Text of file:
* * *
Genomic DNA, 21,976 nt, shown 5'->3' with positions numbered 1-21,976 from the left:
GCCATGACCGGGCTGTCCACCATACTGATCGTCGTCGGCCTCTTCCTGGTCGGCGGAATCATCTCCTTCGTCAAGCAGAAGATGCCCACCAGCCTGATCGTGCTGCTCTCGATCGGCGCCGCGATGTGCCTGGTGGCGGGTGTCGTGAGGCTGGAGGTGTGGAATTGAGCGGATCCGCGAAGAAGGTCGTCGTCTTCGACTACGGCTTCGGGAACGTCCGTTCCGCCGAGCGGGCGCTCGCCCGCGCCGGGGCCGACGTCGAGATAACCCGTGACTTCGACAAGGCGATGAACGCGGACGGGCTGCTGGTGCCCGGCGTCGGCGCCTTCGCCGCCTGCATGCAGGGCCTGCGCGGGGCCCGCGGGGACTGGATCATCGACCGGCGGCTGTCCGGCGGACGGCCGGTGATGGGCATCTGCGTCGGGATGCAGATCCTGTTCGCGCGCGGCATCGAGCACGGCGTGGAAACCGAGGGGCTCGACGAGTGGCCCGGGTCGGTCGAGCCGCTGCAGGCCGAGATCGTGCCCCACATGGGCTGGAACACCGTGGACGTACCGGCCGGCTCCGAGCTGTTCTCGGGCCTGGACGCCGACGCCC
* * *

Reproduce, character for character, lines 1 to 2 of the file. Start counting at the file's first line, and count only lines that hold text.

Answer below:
Genomic DNA, 21,976 nt, shown 5'->3' with positions numbered 1-21,976 from the left:
GCCATGACCGGGCTGTCCACCATACTGATCGTCGTCGGCCTCTTCCTGGTCGGCGGAATCATCTCCTTCGTCAAGCAGAAGATGCCCACCAGCCTGATCGTGCTGCTCTCGATCGGCGCCGCGATGTGCCTGGTGGCGGGTGTCGTGAGGCTGGAGGTGTGGAATTGAGCGGATCCGCGAAGAAGGTCGTCGTCTTCGACTACGGCTTCGGGAACGTCCGTTCCGCCGAGCGGGCGCTCGCCCGCGCCGGGGCCGACGTCGAGATAACCCGTGACTTCGACAAGGCGATGAACGCGGACGGGCTGCTGGTGCCCGGCGTCGGCGCCTTCGCCGCCTGCATGCAGGGCCTGCGCGGGGCCCGCGGGGACTGGATCATCGACCGGCGGCTGTCCGGCGGACGGCCGGTGATGGGCATCTGCGTCGGGATGCAGATCCTGTTCGCGCGCGGCATCGAGCACGGCGTGGAAACCGAGGGGCTCGACGAGTGGCCCGGGTCGGTCGAGCCGCTGCAGGCCGAGATCGTGCCCCACATGGGCTGGAACACCGTGGACGTACCGGCCGGCTCCGAGCTGTTCTCGGGCCTGGACGCCGACGCCC